Does Shock Wave Therapy for Erectile Dysfunction Work?
Using shockwave therapy for erectile dysfunction is among one of the newer and less invasive ways to treat this common sexual challenge. Also known as penile extracorporeal low-intensity shockwave therapy, this method involves the use of lower intensity acoustic pulse waves that focus on and break up micro plaque in the penis, which in turn improves blood flow. The waves also induce the release of nitric oxide, another process that boosts blood circulation, as well as stimulates the formation of new blood vessels (neovascularization).
Some scientific studies have suggested that shockwave therapy for erectile dysfunction may be more effective than oral medications (e.g., Viagra, Cialis), penis pumps, and other techniques.
In a recent (2017) review published in Urology, the authors evaluated data from 9 studies that involved 637 patients. They reported that low-intensity extracorporeal shockwave therapy significantly improved both International Index of Erectile Function (IIEF) and the Erection Hardness Score (EHS). In addition, each treatment could last at least three months.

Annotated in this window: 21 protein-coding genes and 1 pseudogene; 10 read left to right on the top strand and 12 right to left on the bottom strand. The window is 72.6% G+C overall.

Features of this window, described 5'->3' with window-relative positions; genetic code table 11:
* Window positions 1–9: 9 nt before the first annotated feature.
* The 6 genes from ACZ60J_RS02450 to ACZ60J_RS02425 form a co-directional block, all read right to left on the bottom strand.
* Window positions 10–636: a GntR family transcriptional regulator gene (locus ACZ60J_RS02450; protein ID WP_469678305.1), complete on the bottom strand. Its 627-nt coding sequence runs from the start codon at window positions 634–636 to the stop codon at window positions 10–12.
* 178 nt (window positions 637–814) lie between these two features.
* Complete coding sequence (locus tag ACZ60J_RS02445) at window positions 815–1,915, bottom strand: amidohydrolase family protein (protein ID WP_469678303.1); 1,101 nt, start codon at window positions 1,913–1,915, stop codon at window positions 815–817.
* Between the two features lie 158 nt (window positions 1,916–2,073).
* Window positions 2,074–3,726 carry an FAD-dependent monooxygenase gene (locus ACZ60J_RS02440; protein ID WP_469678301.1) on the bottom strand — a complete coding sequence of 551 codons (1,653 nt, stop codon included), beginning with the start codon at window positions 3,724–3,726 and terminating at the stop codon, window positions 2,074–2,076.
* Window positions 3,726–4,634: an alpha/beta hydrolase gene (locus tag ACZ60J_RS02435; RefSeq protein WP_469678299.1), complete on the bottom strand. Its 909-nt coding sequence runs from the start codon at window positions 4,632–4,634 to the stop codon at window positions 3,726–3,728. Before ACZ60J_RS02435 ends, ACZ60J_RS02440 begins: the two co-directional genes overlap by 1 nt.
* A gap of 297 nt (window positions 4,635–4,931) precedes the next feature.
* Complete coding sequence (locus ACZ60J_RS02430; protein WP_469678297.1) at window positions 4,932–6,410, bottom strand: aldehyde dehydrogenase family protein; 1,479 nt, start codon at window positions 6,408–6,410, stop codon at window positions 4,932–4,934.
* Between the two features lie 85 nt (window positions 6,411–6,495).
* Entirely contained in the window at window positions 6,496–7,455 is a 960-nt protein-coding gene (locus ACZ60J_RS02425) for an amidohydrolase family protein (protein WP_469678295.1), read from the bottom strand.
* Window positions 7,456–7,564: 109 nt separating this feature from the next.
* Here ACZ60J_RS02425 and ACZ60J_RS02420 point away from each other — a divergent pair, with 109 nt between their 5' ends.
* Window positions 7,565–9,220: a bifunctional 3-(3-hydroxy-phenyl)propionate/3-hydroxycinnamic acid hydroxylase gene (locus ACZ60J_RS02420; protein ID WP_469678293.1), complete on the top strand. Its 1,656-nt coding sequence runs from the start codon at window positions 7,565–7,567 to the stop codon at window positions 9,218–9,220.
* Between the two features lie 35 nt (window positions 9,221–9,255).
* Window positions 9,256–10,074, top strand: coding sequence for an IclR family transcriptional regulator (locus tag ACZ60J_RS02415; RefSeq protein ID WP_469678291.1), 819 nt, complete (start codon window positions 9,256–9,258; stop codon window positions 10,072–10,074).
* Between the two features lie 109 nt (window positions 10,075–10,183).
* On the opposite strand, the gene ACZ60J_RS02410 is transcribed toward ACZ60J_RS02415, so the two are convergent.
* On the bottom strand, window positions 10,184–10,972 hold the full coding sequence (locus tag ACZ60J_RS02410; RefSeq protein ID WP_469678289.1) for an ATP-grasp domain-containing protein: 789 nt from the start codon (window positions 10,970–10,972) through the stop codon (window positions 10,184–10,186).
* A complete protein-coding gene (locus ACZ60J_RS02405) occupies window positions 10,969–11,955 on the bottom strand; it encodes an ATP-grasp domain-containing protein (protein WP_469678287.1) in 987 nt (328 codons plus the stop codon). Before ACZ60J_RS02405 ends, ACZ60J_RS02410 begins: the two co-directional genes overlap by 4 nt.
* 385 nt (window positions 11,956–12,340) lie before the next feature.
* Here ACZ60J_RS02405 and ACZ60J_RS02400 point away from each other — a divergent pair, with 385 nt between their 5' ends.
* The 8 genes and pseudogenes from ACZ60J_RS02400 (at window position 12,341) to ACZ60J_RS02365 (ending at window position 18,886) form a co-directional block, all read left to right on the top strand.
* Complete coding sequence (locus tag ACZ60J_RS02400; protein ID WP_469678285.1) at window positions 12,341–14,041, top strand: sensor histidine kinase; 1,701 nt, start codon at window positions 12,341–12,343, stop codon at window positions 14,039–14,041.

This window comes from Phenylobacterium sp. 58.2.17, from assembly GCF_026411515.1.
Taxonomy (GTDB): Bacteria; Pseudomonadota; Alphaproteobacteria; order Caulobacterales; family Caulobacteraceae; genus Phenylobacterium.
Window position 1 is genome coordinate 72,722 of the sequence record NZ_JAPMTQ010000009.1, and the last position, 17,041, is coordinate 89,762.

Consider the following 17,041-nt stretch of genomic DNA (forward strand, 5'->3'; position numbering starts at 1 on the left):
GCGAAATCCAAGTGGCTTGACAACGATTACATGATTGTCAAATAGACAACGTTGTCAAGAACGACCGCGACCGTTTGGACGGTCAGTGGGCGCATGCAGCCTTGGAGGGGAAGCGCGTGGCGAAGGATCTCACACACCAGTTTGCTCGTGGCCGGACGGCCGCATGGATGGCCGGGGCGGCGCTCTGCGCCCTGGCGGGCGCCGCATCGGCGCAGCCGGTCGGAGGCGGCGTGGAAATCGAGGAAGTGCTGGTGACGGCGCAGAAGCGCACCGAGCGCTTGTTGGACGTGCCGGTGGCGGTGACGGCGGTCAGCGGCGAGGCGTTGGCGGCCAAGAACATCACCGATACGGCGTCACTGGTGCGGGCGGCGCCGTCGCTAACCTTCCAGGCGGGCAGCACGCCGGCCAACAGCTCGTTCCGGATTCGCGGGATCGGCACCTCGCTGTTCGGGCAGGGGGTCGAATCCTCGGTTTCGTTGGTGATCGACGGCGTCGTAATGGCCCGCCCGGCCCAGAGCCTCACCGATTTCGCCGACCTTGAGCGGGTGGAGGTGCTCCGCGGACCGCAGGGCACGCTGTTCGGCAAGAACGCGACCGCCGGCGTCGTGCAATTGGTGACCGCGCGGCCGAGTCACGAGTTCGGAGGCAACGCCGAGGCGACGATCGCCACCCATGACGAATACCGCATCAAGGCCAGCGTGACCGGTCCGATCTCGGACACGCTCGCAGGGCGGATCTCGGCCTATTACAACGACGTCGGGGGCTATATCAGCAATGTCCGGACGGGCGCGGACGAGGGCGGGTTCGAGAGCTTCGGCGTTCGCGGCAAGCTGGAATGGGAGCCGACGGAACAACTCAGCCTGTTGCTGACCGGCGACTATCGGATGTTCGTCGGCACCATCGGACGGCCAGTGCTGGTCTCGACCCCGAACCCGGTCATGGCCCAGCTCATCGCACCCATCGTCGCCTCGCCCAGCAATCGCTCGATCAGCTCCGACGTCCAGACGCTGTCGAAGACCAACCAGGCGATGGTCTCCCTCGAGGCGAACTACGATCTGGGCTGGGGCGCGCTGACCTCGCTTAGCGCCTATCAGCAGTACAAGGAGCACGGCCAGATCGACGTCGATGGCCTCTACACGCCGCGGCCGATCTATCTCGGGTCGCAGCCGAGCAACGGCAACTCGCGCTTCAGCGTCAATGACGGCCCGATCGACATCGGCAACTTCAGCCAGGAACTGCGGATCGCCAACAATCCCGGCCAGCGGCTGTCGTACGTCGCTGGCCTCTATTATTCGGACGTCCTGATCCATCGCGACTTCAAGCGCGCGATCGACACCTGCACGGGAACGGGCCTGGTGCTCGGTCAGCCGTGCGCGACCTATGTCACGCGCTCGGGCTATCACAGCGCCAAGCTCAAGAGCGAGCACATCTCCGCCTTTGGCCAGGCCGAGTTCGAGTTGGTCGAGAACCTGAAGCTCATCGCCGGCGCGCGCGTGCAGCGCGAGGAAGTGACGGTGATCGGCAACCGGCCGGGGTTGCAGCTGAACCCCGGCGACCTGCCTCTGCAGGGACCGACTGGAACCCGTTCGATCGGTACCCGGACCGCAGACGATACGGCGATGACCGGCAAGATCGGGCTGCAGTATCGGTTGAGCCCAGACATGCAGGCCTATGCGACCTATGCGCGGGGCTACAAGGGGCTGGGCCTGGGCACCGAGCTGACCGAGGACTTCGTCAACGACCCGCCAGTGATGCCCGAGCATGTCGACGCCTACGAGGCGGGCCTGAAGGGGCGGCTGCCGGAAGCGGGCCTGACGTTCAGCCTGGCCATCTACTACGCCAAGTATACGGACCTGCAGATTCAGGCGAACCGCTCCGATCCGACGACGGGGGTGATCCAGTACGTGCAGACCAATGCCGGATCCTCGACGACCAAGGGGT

In an earlier study, the authors noted that shockwave therapy was effective in men who responded to phosphodiesterase 5 inhibitors (PDE5i; e.g., Viagra) and could also convert men who did not respond to PDE5is to become responders. A subsequent trial explored the use of shockwave therapy in men who failed to respond to PDE5is. The 52 men received 3,000 shockwaves once a week for 12 weeks while also continuing use of PDE5is. At the one-month follow-up, 35 of the 52 men (67.3%) were able to achieve an erection suitable for intercourse. At three months, 33 of the 35 (94.3%) could still maintain an erection.
Use of low-intensity extracorporeal shockwave therapy appears to be effective in treating some men who have erectile dysfunction. Men who fail to respond to oral ED drugs especially may be helped.